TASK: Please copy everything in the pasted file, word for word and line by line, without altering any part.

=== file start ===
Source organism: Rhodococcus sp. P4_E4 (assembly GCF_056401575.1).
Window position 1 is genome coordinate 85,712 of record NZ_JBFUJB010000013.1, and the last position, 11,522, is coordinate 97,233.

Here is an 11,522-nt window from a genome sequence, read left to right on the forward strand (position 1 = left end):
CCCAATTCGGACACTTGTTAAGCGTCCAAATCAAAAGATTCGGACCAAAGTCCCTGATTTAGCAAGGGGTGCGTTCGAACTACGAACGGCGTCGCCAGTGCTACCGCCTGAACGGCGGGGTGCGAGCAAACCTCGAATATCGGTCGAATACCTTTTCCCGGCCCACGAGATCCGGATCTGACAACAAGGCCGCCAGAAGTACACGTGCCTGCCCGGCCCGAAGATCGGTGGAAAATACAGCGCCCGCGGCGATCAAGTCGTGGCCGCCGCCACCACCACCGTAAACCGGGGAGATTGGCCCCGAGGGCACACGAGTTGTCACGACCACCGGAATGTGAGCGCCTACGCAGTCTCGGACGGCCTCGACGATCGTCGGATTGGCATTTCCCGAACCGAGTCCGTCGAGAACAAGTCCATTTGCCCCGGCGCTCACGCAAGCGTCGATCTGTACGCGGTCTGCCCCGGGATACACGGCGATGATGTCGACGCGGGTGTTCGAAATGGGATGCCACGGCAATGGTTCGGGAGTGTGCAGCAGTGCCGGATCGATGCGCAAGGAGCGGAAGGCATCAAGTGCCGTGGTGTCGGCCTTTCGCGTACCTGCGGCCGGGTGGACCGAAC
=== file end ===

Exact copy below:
Source organism: Rhodococcus sp. P4_E4 (assembly GCF_056401575.1).
Window position 1 is genome coordinate 85,712 of record NZ_JBFUJB010000013.1, and the last position, 11,522, is coordinate 97,233.

Here is an 11,522-nt window from a genome sequence, read left to right on the forward strand (position 1 = left end):
CCCAATTCGGACACTTGTTAAGCGTCCAAATCAAAAGATTCGGACCAAAGTCCCTGATTTAGCAAGGGGTGCGTTCGAACTACGAACGGCGTCGCCAGTGCTACCGCCTGAACGGCGGGGTGCGAGCAAACCTCGAATATCGGTCGAATACCTTTTCCCGGCCCACGAGATCCGGATCTGACAACAAGGCCGCCAGAAGTACACGTGCCTGCCCGGCCCGAAGATCGGTGGAAAATACAGCGCCCGCGGCGATCAAGTCGTGGCCGCCGCCACCACCACCGTAAACCGGGGAGATTGGCCCCGAGGGCACACGAGTTGTCACGACCACCGGAATGTGAGCGCCTACGCAGTCTCGGACGGCCTCGACGATCGTCGGATTGGCATTTCCCGAACCGAGTCCGTCGAGAACAAGTCCATTTGCCCCGGCGCTCACGCAAGCGTCGATCTGTACGCGGTCTGCCCCGGGATACACGGCGATGATGTCGACGCGGGTGTTCGAAATGGGATGCCACGGCAATGGTTCGGGAGTGTGCAGCAGTGCCGGATCGATGCGCAAGGAGCGGAAGGCATCAAGTGCCGTGGTGTCGGCCTTTCGCGTACCTGCGGCCGGGTGGACCGAAC